Globally adored soccer legend, Edson Arantes do Nascimento, is dead.
He was 82.
The death of the Brazilian footballer, widely known as Pele, was announced on his verified social media pages on Thursday, December 29.
Pele died, surrounded by family members, hours after he reportedly spoke faintly in a viral video revealing he was losing the battle to cancer at Hospital Israelita Albert Einstein in Sao Paulo, where he received treatment this month.
The statement announcing his death reads, “Inspiration and love marked the journey of King Pelé, who peacefully passed away today. On his journey, Edson enchanted the world with his genius in sport, stopped a war, carried out social works all over the world and spread what he most believed to be the cure for all our problems: love.
“His message today becomes a legacy for future generations. Love, love and love, forever.”
The soccer icon, whose adeptness and professional career spanned three decades, literally trademarked football – or soccer – alongside Argentine Diego Maradona in the 20th century.
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He appeared in over 1,300 matches and helped his country win the World Cup titles in 1958, 1962 and 1970.
Yes, he had Edson Arantes do Nascimento as his childhood name, but that would give way to his most popular name ‘Pele,’ among other nicknames, including ‘Pérola Negra’, or ‘Black Pearl’.
Brazil stopped his transfer bids for decades to big European clubs as he was seen as a huge national asset that his country must protect as early as when he was 20.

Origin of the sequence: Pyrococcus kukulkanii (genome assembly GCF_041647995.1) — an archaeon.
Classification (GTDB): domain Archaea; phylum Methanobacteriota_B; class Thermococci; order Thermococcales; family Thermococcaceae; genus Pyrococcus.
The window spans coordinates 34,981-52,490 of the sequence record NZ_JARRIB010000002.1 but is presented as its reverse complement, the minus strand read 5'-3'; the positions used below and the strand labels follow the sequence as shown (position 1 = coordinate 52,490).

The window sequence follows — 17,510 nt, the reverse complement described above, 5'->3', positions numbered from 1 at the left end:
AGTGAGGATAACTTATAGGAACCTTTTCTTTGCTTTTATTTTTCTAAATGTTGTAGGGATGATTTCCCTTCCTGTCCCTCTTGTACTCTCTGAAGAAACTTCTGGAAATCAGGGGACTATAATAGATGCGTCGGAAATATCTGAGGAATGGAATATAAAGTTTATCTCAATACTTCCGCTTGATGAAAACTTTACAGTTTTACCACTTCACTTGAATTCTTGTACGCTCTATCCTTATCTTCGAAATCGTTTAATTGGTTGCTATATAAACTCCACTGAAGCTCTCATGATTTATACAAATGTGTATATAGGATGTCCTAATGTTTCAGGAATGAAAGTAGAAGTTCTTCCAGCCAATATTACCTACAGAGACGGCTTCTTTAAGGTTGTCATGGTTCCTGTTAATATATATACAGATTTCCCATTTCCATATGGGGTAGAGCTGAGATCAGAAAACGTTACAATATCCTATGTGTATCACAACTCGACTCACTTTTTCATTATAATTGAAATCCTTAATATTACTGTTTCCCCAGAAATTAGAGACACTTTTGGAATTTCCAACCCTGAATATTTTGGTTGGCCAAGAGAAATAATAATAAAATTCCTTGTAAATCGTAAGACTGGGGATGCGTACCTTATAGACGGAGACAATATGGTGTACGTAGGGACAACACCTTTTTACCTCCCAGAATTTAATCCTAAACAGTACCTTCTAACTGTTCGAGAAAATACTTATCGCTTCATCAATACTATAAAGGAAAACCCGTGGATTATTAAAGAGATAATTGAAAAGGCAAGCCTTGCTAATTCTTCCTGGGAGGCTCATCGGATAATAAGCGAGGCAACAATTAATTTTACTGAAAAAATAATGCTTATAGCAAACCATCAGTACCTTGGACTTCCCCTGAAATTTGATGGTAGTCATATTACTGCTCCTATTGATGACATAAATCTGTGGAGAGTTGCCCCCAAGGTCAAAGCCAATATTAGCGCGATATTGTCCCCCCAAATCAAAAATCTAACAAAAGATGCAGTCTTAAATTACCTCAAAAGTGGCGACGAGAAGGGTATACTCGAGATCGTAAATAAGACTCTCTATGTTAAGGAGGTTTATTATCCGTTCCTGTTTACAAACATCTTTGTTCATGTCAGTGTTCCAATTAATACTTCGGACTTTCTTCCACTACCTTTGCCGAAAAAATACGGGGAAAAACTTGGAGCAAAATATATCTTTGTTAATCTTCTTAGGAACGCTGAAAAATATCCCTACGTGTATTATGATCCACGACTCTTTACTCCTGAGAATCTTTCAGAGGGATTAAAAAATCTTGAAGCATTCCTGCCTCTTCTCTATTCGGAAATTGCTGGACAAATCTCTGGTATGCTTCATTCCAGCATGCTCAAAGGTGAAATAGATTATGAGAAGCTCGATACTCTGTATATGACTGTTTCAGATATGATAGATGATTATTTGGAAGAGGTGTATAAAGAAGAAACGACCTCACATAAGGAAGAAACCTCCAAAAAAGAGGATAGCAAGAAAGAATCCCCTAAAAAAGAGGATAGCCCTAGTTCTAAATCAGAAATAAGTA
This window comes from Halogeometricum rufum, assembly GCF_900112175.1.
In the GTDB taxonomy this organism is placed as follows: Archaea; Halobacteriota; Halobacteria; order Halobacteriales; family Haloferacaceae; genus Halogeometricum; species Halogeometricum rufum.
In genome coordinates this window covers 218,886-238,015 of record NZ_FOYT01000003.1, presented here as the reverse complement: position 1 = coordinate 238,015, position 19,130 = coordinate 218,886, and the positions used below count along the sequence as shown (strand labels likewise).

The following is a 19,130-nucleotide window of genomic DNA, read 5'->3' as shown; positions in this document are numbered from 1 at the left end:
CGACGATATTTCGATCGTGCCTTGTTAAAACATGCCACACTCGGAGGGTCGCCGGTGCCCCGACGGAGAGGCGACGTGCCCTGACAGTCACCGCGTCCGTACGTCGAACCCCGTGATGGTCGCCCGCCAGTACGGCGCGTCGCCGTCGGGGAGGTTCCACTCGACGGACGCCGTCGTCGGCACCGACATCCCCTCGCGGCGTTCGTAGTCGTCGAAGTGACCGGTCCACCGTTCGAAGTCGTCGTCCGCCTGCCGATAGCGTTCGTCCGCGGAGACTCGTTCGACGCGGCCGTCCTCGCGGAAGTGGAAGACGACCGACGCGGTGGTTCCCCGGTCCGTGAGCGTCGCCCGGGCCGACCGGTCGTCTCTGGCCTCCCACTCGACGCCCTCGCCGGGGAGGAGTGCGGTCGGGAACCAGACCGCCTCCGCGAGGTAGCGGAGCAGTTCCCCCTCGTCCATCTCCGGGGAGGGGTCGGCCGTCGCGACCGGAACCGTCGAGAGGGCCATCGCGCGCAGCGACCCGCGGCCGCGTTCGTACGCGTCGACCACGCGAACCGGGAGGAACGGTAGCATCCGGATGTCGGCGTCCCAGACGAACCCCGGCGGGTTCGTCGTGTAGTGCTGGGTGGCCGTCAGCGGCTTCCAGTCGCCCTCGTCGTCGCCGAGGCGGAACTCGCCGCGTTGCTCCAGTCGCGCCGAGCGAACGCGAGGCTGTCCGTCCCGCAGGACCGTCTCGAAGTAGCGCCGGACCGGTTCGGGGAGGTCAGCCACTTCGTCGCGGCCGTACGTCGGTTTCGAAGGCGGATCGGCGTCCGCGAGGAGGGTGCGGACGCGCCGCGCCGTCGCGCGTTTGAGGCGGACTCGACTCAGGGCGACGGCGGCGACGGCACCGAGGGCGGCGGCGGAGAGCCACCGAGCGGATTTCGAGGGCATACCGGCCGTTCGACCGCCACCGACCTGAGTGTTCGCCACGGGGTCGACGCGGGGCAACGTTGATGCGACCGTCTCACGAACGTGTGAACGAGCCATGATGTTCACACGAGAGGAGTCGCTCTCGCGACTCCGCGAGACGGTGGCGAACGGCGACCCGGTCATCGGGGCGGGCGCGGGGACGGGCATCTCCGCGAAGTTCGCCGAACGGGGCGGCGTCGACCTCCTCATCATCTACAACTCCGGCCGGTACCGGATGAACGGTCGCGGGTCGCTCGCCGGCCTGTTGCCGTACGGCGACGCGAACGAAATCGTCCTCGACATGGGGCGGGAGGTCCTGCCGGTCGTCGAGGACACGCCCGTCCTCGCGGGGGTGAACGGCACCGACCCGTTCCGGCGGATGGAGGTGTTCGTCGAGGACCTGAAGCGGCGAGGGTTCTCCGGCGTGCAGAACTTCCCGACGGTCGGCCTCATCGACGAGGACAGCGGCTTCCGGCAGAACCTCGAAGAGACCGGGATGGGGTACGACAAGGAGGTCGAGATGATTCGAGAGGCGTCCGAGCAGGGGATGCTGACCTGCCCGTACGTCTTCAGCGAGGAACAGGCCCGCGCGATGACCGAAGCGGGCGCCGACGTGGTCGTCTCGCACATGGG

Pele was born into a low-income family in Tres Coracoes, Brazil, on October 23, 1940.
A three-time World Cup winner with Brazil, he helped to stop the Nigerian civil war for two days when he appeared at an exhibition in Lagos State in 1969.
He was named Athlete of the Century by the International Olympic Committee and was included in the Time list of the 100 most important people of the 20th century.
In 2000, Pelé was voted World Player of the Century by the International Federation of Football History & Statistics (IFFHS) and was one of the two joint winners of the FIFA Player of the Century. His 1,279 goals in 1,363 games, which included friendlies, are recognised as a Guinness World Record.
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At the just concluded World Cup in Qatar, participating countries, including Brazil, honoured him and wished him well while he was at the hospital.
Many football fans, especially those well knowledgeable about football revolution from the last century, snugly situate Pele in the unrivalled ‘Greatest Of All Time (G.O.A.T)’ position, with many fans of Argentina’s mercurial World-Cup winning midfielder, Diego Maradona, also late now, shooing him in into contention.
Debate has been raging, mostly among fans of 21st century football on who could contest the G.O.A.T. with Pele and Maradona between the ‘little’ genius Lionel Messi, who just won the 2022 FIFA World Cup with Argentina, and the Portuguese talisman Cristiano Ronaldo, both of whom have dominated the Ballon d’or award between them for 12 years.
While, mostly, informed and experienced football analysts have no prevarication about Pele as the G.O.A.T, the mention of Messi and Ronaldo has always been the exclusive of young football fans.
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